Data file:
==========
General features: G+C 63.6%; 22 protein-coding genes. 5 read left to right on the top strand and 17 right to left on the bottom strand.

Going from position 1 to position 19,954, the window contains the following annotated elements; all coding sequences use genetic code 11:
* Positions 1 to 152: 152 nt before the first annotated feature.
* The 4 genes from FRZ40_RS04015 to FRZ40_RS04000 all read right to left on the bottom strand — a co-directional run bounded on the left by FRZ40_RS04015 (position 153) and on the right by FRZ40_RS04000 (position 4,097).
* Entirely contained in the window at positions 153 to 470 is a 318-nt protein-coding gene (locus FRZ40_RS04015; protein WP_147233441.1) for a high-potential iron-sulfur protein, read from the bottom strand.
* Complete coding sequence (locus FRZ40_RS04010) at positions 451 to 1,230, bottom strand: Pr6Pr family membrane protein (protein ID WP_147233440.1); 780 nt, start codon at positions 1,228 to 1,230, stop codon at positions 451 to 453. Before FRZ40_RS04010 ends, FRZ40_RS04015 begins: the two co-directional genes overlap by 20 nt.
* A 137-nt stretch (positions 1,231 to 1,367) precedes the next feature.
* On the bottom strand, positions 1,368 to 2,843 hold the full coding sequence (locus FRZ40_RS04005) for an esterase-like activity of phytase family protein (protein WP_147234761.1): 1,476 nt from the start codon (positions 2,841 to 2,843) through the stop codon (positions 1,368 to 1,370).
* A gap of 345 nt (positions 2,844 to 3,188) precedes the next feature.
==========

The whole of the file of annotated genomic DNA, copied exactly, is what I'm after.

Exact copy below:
General features: G+C 63.6%; 22 protein-coding genes. 5 read left to right on the top strand and 17 right to left on the bottom strand.

Going from position 1 to position 19,954, the window contains the following annotated elements; all coding sequences use genetic code 11:
* Positions 1 to 152: 152 nt before the first annotated feature.
* The 4 genes from FRZ40_RS04015 to FRZ40_RS04000 all read right to left on the bottom strand — a co-directional run bounded on the left by FRZ40_RS04015 (position 153) and on the right by FRZ40_RS04000 (position 4,097).
* Entirely contained in the window at positions 153 to 470 is a 318-nt protein-coding gene (locus FRZ40_RS04015; protein WP_147233441.1) for a high-potential iron-sulfur protein, read from the bottom strand.
* Complete coding sequence (locus FRZ40_RS04010) at positions 451 to 1,230, bottom strand: Pr6Pr family membrane protein (protein ID WP_147233440.1); 780 nt, start codon at positions 1,228 to 1,230, stop codon at positions 451 to 453. Before FRZ40_RS04010 ends, FRZ40_RS04015 begins: the two co-directional genes overlap by 20 nt.
* A 137-nt stretch (positions 1,231 to 1,367) precedes the next feature.
* On the bottom strand, positions 1,368 to 2,843 hold the full coding sequence (locus FRZ40_RS04005) for an esterase-like activity of phytase family protein (protein WP_147234761.1): 1,476 nt from the start codon (positions 2,841 to 2,843) through the stop codon (positions 1,368 to 1,370).
* A gap of 345 nt (positions 2,844 to 3,188) precedes the next feature.